It’s a time of year when exactly what we should be focusing on is not immediately apparent. We’re still stuck with the same preoccupations that we carried over from 2018 – none of them in any way inspiring. This year has brought little by way of solutions.
But now we have begun to pass through a season of other essential things, like conferences and award ceremonies. Our own conference was a stimulating event and I hope we’re still somewhat revved up by the resolves we all made there in a spirit of renewal.
There are also some ironies like the KZN 2019 Awards for Excellence in Construction and the SAISC Steel Awards 2019 this month in counterpoint to the news that companies in the steel industry have reported 10 000 jobs lost in the past five years due to a number of negative factors that don’t seem to have any prospect of going away. Like cheap steel imports at below the cost of local production, and very low demand. This was underlined by the announcement of the voluntary liquidation of downstream steel supplier Robor.
Paolo Trinchero, CEO of the Southern African Institute of Steel Construction is reported as saying that the job losses have been predominantly suffered by employees of only five or six companies. That more retrenchments are planned is not really news, as the steel industry has been in decline since 2014. By now, it may have passed its tipping point, is an opinion he’s put on record.
Another irony, related to the woes of the steel industry (not the only one to offer bad news) is that President Ramaphosa’s controversial speech of dreams that envisaged a new smart city and bullet train for South Africa at the start of the year, could be the way to go.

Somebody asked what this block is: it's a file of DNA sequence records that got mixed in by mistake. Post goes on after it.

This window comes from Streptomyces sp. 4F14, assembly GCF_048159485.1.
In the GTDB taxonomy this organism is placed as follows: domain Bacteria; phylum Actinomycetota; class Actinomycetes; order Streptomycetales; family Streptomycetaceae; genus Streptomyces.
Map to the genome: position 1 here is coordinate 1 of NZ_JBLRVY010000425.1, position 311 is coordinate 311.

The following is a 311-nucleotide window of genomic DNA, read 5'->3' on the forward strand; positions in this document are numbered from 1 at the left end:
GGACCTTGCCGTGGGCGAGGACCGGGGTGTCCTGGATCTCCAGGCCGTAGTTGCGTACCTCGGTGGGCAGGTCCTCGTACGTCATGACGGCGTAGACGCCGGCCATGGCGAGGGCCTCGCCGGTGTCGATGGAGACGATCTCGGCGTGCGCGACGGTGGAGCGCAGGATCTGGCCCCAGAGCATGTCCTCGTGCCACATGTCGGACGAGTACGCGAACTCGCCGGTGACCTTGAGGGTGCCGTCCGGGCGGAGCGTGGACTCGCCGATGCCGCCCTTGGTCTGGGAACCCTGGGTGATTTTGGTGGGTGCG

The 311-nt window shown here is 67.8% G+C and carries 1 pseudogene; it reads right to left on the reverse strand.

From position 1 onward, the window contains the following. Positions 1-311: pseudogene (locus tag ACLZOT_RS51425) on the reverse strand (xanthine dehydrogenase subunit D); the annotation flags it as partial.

Quoted in the Daily Maverick, Trinchero says: ‘What the sector needs is positive sentiment and engineering projects it can get its teeth into. But how do you do this when there is no strength on the balance sheets of state-owned enterprises? You build a bullet train to Durban, Cape Town and Harare; expand the Gautrain; get trucks off the roads. Government will not need to finance this, it will have to facilitate the process, but then it can step out of the way. What we need is leadership that dreams.’ He is yet to explain this in detail.
And the outlook for yet another sector looks bleak with the announcement that the Institute for Timber Construction South Africa (ITC-SA) is preparing to enter dormancy.
According to an Engineering News report, ITC-SA General Manager Amanda Obbes says the resolution comes as a major blow, not only to the Institute as a critical and essential custodian of the sector, but to its members who deliver world-class timber construction, roofing and decking. ‘Without an entity enforcing high standards and protecting the consumer, the future of quality timber roofing and construction in South Africa is uncertain,’ she says.
So, it’s not really surprising that the FNB/BER building confidence index during the third quarter of this year stood at what was reported to be a 20-year low of 22, from 29 in the second quarter, indicating that close to 80% of respondents are dissatisfied with prevailing business conditions.
That probably sums it up.